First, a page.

Colvin, No. cv 12-06542-MAN, 2014 WL 358396, at *4 (C.D. Cal. Jan. 30, 2014) (remanding
case where the record omitted a physician’s opinion that the ALJ had rejected).
Here, the opinions of the state agency doctors are material to the ALJ’s decision as he
assigned them “greater weight.” (Tr. 31.) He emphasized that these state agency doctors were
“specifically trained in evaluating an individual’s physical and mental condition for the Social
Security Administration’s disability programs, unlike Dr. Anderson and Dr. Bacchus, Jr.” (Tr.
32.) Although the ALJ summarized in two sentences the content of the state agency doctors’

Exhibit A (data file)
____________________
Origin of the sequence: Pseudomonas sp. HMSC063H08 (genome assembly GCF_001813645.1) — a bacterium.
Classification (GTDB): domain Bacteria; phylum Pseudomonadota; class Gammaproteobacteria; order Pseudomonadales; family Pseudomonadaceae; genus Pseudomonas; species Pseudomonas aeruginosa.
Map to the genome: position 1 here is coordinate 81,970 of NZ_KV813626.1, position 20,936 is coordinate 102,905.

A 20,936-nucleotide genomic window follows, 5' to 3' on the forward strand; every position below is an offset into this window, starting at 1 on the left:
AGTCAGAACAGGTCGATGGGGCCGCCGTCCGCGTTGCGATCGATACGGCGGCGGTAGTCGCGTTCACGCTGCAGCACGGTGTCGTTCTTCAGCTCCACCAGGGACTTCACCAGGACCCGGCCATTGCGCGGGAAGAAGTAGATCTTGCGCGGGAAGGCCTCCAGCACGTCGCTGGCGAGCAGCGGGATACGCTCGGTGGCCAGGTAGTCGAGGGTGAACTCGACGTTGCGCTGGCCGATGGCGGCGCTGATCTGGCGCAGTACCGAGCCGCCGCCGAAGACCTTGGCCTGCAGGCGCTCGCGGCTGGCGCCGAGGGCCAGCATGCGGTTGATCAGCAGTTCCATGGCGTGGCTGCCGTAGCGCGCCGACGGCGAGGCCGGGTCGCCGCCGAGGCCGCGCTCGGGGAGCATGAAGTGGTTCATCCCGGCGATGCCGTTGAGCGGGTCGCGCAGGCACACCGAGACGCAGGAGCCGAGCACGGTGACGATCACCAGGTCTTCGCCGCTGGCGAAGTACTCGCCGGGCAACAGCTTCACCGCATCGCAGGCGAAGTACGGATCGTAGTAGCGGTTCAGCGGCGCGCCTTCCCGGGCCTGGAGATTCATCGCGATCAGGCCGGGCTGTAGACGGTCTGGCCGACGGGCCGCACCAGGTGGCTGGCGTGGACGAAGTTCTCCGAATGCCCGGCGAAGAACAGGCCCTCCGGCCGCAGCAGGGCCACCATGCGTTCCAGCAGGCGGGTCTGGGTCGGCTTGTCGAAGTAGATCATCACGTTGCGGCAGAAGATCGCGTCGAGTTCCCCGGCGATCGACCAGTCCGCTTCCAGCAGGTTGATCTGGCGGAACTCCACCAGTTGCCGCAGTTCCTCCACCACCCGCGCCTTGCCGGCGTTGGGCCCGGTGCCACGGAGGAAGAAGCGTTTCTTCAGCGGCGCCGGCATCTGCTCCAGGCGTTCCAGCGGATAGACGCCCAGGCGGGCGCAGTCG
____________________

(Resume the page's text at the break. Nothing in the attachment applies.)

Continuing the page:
reports (Tr. 31), this does not allow the Court to perform the “meticulous examination of the
record required by law”–that is, reviewing, among other things, the narrative comments of the
doctors, if any, and the date of the reports. Hill v. Astrue, 526 F. Supp. 2d 1223, 1230 (D. Kan.
2007) (remanding the Commissioner’s decision where the ALJ relied on the state agency
doctor’s opinion and a portion of the doctor’s assessment was missing from the record). As
such, the Court finds that the omission of the state agency doctors’ reports is material and
precludes meaningful judicial review.6 See, e.g., Edwards, 2010 WL 2787847, at *4; DeCoito,
2008 WL 906164, at *8 .
D. The ALJ’s Rationale for Rejecting a Portion of Dr. Bacchus’s Opinion
Is Not Adequately Articulated or Supported by Substantial Evidence
In addition, the ALJ’s rationale for assigning “greater weight” to a portion of Dr.
Bacchus’s opinion, while rejecting another portion of his opinion that contradicted the assigned